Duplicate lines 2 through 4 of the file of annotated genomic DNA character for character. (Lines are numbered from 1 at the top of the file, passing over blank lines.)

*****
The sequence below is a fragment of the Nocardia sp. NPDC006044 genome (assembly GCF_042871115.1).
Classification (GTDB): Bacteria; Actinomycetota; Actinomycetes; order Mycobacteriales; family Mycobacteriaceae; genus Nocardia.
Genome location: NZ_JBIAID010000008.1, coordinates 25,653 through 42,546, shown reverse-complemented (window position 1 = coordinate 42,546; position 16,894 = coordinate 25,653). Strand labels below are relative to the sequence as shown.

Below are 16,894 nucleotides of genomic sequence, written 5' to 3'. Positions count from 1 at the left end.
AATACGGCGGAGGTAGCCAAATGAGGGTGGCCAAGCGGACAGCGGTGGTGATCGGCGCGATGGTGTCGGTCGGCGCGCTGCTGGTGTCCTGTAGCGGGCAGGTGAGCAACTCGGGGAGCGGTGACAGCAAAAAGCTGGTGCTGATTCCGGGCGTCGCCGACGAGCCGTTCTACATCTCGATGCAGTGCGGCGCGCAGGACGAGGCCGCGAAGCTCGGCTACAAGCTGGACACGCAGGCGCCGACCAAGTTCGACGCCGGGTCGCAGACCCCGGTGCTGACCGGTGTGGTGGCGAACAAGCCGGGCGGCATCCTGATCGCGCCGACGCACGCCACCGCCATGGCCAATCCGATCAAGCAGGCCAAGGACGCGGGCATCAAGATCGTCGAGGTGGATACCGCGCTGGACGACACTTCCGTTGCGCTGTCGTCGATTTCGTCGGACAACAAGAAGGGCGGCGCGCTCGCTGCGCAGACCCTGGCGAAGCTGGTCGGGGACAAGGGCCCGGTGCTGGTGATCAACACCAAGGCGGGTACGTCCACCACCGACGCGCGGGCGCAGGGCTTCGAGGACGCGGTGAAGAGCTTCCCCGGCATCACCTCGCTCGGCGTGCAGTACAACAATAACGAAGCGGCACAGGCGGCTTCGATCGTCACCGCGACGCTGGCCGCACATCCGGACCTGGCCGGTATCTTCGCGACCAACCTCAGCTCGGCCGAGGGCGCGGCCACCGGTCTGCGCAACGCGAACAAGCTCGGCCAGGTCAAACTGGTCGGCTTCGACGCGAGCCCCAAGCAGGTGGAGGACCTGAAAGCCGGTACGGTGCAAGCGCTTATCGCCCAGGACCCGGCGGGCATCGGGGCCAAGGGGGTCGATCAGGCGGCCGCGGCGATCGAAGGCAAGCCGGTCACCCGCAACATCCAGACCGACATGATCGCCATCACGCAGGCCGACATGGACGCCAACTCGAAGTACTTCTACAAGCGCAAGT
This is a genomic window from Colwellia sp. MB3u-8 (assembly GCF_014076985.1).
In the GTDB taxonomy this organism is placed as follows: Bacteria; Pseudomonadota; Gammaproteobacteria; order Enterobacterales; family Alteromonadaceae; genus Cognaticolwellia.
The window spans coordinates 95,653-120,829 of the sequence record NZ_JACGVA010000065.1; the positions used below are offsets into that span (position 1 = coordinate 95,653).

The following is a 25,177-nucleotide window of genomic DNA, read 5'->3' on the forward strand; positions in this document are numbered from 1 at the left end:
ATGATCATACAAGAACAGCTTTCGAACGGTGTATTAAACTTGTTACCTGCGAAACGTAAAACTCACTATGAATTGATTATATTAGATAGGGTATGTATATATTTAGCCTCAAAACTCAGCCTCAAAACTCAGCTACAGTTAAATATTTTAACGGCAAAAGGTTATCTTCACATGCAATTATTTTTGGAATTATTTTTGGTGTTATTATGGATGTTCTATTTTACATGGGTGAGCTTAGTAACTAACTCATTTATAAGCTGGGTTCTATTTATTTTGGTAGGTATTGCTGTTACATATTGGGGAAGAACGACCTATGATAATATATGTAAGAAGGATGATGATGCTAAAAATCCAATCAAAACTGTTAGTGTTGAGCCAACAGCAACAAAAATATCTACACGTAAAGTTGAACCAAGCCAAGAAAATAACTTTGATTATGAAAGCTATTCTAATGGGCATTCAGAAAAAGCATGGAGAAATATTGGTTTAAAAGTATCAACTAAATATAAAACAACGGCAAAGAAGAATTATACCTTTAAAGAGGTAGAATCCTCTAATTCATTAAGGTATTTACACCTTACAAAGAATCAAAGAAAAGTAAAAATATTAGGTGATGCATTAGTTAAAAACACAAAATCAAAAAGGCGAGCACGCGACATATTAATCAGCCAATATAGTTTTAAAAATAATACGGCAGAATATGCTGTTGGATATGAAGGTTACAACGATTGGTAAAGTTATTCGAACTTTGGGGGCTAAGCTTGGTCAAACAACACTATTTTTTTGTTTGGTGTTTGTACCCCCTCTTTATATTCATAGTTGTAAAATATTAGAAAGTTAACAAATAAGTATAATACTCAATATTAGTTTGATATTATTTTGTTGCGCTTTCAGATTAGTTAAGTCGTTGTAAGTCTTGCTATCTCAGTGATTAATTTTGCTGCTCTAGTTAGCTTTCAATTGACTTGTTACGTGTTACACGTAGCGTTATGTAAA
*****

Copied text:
Classification (GTDB): Bacteria; Actinomycetota; Actinomycetes; order Mycobacteriales; family Mycobacteriaceae; genus Nocardia.
Genome location: NZ_JBIAID010000008.1, coordinates 25,653 through 42,546, shown reverse-complemented (window position 1 = coordinate 42,546; position 16,894 = coordinate 25,653). Strand labels below are relative to the sequence as shown.

Below are 16,894 nucleotides of genomic sequence, written 5' to 3'. Positions count from 1 at the left end.